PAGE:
[Seaside] Brushes and state

Julian Fitzell jfitzell at gmail.com
Tue Jun 23 02:24:45 UTC 2009

I'm not sure exactly what the issue with #children is, but I know (or at
least think I know) that what I posted should work (conceptually) in 2.9.
It's possible that stuff isn't quite factored correctly in 2.8 somehow... or
it's possible the code I wrote in the email just wasn't quite right.
There's definitely some extra grayness in this case because what you're
rendering is *largely* a div, even though it's more than that and I can see
your point about tag attributes. One thing that comes to mind here (don't
try this at home, kids, it may yet be a terrible idea) is to give GoogleMap
a block that gets passed the div brush during rendering. Would look
something like:

renderContentOn: html
  html render:
    (GoogleMap new
      setCenter: 45.5267 @ -122.8390 zoom: 11;
      addType: GMapType physical;
      addControl: GControl largeMapControl;      divBlock: [
:div | div class: 'foo'; style: 'bar' ])

And then GoogleMap would have

renderContentOn: html
  div := html div;
  self divBlock value: div.
  div with: ["you probably don't need this since your div is empty"]

Now I don't know that this is a good idea nor am I even 100% sure it works
but it seems like it should and *could* be a solution to this problem. The
problem is of course no different than any other component that has a
top-level div that somebody might want to customize the attributes of so
it's not unique to your case. Of course, somebody could also just subclass
GoogleMap to do that kind of custom styling (as long as it is well-factored)
and that may actually be the best option.

I'm not sure that brushes literally need to only represent HTML spec tags,
though TagBrushes certainly lean that way and it may be a good principle to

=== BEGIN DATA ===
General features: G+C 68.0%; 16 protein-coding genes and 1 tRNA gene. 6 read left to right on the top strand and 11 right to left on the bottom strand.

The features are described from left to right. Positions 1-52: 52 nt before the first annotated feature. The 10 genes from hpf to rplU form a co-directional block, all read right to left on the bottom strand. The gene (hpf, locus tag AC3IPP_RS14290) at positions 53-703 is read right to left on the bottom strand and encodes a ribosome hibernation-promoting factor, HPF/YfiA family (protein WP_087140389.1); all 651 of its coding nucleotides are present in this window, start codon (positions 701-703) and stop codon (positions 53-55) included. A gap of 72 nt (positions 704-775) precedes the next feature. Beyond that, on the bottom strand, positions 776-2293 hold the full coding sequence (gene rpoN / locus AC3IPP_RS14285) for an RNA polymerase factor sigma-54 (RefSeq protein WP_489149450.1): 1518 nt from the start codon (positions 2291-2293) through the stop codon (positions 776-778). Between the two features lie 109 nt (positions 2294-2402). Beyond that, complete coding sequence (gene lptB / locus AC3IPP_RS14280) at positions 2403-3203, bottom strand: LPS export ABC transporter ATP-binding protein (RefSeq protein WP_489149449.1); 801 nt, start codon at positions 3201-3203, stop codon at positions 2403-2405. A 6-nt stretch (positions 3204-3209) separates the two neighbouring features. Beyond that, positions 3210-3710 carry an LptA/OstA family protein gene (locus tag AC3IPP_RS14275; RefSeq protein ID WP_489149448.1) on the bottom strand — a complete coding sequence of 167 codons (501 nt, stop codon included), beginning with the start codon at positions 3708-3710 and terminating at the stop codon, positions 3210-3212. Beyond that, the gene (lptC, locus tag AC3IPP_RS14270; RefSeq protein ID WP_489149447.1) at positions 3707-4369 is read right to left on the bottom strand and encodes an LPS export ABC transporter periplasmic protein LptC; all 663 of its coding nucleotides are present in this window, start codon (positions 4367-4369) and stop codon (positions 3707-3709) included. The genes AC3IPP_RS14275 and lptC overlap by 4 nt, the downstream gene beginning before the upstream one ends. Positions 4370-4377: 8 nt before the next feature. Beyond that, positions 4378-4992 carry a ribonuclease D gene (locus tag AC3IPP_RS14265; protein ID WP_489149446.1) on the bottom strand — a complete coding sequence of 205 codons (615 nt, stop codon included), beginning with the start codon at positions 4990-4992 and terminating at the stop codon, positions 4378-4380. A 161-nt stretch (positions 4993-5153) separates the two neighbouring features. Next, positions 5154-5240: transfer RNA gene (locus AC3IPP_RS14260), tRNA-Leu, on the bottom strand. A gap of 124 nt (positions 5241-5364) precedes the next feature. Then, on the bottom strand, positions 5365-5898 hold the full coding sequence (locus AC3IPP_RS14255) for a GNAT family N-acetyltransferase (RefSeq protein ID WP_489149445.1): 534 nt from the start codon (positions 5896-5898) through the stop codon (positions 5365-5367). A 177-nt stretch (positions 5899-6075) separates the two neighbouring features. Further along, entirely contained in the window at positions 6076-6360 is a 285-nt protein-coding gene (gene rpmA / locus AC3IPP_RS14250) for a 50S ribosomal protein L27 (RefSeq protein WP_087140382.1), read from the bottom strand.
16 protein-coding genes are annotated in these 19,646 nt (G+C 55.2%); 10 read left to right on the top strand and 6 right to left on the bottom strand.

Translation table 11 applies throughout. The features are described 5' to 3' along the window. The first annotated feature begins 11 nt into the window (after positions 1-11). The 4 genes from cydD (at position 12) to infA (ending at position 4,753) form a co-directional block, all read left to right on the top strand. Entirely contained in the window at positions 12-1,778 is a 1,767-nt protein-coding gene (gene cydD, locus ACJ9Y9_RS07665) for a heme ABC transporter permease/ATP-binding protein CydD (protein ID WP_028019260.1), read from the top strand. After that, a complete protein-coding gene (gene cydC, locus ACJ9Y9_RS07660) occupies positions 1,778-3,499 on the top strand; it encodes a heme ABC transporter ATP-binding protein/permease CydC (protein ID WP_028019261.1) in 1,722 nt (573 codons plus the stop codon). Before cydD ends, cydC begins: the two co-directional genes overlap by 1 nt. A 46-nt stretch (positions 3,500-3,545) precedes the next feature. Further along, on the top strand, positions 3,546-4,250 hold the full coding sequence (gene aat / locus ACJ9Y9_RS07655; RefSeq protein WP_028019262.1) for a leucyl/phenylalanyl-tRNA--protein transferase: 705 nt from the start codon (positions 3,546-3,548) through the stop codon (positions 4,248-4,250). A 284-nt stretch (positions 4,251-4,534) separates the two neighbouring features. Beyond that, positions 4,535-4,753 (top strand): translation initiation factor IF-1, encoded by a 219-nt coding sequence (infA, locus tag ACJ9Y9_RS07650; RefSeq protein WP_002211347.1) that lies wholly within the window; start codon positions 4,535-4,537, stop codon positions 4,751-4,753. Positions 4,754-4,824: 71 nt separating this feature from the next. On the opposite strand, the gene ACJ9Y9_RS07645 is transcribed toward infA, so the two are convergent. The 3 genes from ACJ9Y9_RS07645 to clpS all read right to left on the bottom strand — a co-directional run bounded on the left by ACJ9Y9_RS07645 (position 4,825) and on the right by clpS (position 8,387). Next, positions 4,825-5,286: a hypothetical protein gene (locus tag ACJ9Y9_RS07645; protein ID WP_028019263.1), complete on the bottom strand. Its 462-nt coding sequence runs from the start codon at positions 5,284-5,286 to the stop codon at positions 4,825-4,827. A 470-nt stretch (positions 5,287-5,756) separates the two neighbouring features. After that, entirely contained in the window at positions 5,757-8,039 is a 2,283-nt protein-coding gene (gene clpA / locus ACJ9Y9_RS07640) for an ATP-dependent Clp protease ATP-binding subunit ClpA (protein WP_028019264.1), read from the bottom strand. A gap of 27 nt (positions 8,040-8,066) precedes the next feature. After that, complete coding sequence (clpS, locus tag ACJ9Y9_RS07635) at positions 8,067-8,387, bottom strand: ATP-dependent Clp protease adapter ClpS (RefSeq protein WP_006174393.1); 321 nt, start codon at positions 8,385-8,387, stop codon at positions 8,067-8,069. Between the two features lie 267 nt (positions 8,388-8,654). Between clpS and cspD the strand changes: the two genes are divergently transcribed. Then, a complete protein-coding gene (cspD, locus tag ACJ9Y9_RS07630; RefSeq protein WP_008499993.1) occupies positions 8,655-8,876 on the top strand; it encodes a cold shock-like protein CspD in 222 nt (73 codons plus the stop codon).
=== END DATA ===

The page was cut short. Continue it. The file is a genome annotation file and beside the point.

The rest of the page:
keep an mind as a starting point.

If you want to provide a walkback on the #children problem I can try to see
if it is solvable in 2.8.


On Mon, Jun 22, 2009 at 3:44 PM, James Foster <Smalltalk at jgfoster.net>wrote:

> Julian,
> I've gotten things going with GoogleMap as something other than a Brush or
> Component (see GoogleMaps-jgf.22.mcz in
> http://seaside.gemstone.com/ss/GoogleMaps.html). As an exercise in
> rendering a generic object, it was certainly useful (I knew of the
> capability, but hadn't ever done it). My immediate reaction is that it is
> cleaner in that it _uses_ a brush rather than _is_ a brush. On the other
> hand, there are some complications.
> With the Brush implementation, there are a number of inherited "features"
> that just come along. Specifically, I now need to cache any tag-related
> attributes that the programmer might want to set (such as ID, CLASS, etc.)
> and put them out. If there were a need for a full implementation, then this
> could get awkward (for example, I didn't do STYLE, and I don't support
> generic attributes).
> Also, when I create my own canvas in #'renderOn:' (as suggested by your
> code just below), callbacks fail because the implementation of #'children'
> is incomplete. My work-around was to just use the passed-in Renderer,
> assuming that it supports HTML.
> If the design philosophy is that Brushes represent only things defined in
> the official HTML spec (which seems reasonable), then the new approach is
> good enough. I do like this better than making a full Component (which seems
> heavy-weight).
> Comments?
> James
> On Jun 19, 2009, at 7:51 PM, Julian Fitzell wrote:
> That should provide a good comparison.
> Looking at the 2.9 code now I realize it may be hard for you to simply lift
> the code because of the refactoring in the way walking the component tree
> happens.
> As a starting point for 2.8, try making GoogleMap subclass Object and
> implement something like:
> renderOn: aRenderer
>   |html|
>   html := WAHtmlCanvas
>     context: aRenderer context
>     callbacks: (aRenderer context callbacksFor: self).
>   self renderContentOn: html.
> I think you should then be able to implement #renderContentOn: to output
> your content and allow a GoogleMap to be passed to the #render: method.
> That code is untested, just typed into gmail, but it should be something
> like that. :)
> Julian
> On Fri, Jun 19, 2009 at 4:43 PM, James Foster <Smalltalk at jgfoster.net>wrote:
>> Julian,
>> I think the only think I'm equipped to give even a weak opinion on is that
>> as I was doing this some months ago I found a Brush to be more natural to
>> use (as a client) than a Canvas. As to the relative merits of Painter and
>> Renderer, I'm just not sufficiently informed to venture an educated opinion